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All presidential elections are, by definition, historic, but some break more new ground than others.
And this next one?
“Uncharted waters,” says Dee Dee Myers, who was press secretary in the Clinton White House.
“Historical moment, cultural moment,” says Chris Lehane, a longtime Clinton campaign operative.
Their adjectives were not about the possibility of the first woman in the Oval Office (though yes, they all think that’s a watershed) but rather about the office on the other side of the building, in the East Wing. The election of a woman president would mean that for the first time, the first lady would be … a man.
With all due respect to Carly Fiorina’s husband, the man they have in mind is Hillary Clinton’s, based on the odds. And those who study first ladies are all but giddy at the thought that they might get to watch what he might do with the position.
It’s not just that he would be the first “first man” (some joke he should be called “Adam”), but also the fact that he would be this particular man — a former president, a legendary schmoozer and shaker, with the potential to redefine the (let’s face it, anachronistic) role.
It’s tough to imagine that Hillary Clinton’s spouse will redecorate the White House, as did John Kennedy’s, nor choose new formal china, as did Ronald Reagan’s. What then will he do? Become a kind of shadow secretary of state, swooping in on diplomatic missions? Be his wife’s key cheerleader and arm twister on Capitol Hill? Stay as far away from administration business as possible? Take a page from Shonda Rhimes’s former-first-lady-for-president plot, and brag about the power that comes with being a pillow away from the president? Or maybe follow Frank Fiorina’s lead and retire completely, to play golf and accompany his wife to events? (Seriously, no one who knows him can imagine that one…)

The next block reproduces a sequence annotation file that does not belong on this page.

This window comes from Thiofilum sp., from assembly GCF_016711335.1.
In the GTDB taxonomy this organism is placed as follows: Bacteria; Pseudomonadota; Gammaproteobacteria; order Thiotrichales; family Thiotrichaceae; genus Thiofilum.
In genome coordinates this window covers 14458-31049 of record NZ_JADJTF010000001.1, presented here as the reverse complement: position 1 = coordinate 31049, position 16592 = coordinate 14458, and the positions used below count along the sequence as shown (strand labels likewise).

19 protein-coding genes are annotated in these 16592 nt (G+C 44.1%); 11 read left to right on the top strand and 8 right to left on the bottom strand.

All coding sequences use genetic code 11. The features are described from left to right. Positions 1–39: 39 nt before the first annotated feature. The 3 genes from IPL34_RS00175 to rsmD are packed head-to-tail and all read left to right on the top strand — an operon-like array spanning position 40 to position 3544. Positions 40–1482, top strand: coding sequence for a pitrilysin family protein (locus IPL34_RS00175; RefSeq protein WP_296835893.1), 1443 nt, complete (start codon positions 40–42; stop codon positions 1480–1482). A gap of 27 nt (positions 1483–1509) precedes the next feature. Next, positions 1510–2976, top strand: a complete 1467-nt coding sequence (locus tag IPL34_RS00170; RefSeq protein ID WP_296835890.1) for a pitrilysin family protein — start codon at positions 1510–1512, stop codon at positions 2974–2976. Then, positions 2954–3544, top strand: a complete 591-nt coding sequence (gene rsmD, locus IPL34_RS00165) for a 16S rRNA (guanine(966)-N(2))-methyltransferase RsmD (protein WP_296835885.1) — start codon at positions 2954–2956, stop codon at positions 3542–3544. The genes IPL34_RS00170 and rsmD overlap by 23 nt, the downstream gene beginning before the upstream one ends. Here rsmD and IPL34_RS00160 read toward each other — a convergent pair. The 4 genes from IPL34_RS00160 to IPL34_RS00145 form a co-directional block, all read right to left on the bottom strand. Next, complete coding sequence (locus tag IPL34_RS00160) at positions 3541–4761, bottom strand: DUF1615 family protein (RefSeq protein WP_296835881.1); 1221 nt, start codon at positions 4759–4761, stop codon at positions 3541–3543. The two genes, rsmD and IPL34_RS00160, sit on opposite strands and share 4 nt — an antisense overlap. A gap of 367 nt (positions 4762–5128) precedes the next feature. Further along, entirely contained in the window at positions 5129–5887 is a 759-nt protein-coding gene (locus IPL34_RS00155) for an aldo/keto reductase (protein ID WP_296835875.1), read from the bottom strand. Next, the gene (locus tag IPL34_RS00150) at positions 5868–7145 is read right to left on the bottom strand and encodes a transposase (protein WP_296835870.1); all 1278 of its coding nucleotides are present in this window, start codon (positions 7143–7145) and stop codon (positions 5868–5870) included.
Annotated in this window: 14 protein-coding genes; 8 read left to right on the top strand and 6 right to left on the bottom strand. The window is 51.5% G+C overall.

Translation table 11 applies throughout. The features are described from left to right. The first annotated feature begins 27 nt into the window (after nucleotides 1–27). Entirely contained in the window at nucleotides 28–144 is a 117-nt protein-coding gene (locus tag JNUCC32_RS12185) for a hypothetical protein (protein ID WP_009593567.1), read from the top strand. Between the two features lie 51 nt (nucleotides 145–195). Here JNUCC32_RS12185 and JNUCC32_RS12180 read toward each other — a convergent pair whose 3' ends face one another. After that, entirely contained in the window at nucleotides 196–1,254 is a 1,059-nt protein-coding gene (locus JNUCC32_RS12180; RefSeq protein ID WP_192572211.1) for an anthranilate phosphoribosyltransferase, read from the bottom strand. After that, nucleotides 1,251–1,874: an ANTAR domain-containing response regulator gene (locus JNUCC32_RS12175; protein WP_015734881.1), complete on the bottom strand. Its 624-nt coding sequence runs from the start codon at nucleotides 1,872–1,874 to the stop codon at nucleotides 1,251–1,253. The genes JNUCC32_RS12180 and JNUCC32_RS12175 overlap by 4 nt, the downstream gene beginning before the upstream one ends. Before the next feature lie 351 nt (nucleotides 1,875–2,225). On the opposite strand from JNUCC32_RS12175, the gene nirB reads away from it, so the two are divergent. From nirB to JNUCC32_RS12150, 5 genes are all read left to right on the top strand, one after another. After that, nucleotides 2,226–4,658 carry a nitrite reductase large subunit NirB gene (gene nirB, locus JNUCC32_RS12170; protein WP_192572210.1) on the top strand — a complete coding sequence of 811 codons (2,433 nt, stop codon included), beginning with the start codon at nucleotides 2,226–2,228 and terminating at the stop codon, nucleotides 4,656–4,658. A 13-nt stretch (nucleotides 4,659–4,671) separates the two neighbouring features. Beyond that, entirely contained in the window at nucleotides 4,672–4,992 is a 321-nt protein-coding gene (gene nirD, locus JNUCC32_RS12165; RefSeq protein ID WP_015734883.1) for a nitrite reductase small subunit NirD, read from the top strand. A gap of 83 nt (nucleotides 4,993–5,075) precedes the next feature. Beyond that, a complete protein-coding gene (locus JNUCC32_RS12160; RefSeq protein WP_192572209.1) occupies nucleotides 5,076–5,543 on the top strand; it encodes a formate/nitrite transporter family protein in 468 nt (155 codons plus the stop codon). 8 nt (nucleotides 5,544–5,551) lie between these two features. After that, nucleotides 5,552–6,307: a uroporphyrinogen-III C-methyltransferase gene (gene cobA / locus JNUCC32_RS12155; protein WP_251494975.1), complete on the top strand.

Some who have watched the Clintons for decades say it’s safe to assume this is something the couple has discussed, but probably not in a way they will share with the public. (And, in fact, a campaign spokesman did not respond to requests for comment.) That only enhances the fun of speculating, as some who study the Clintons and others who study first ladies gamely do below…
Would Bill Clinton take on the role of White House “hostess”?
After all, that was initially the only expectation for the president’s spouse — that she oversee the household staff and greet guests at the constant calendar of receptions. Frankly, for the first decades of the republic, it was a job mostly noticed when the president didn’t come with a wife, creating a scramble to fill the gap. The first woman to be called “first lady” in the press, for instance, was not a spouse, but a niece — that of James Buchanan, who never married and who several biographers consider the first gay American president.
And after John Tyler’s wife died of a stroke a year into his presidency, his daughter-in-law became hostess, then his youngest daughter, and finally his second wife — a total of four first ladies in four years.
Even in the modern era, when security concerns have long since reduced the number of visitors who just wander in, the first lady is still looked upon as the social arm of the presidency — choosing flowers for state dinners, hula-hooping on the front lawn, greeting the White House Christmas tree and offering up cookie recipes for a bake-off.
Clockwise from left: Smithsonian, Underwood Archives/Getty Images (2), Virginia Historical Society, via Wikimedia Commons
“There will be no bake-offs,” says Lehane, who is now a Democratic campaign consultant. “Though there might be policy-offs.”
“I don’t think he’s going to be going to the Senate ladies lunch,” agrees Lewis Gould, author of “American First Ladies: Their Lives and Legacies” and a professor emeritus at the University of Texas. Nor will there be many of the kinds of meet-and-greets with women’s groups and civic groups that are still a staple on Michelle Obama’s day. “Bill Clinton, after a few weeks of that schedule, would be ‘get me out of here,’” he predicts.
Is that another way of saying that the archaic, sexist role will look ridiculous when we start expecting a man to do it?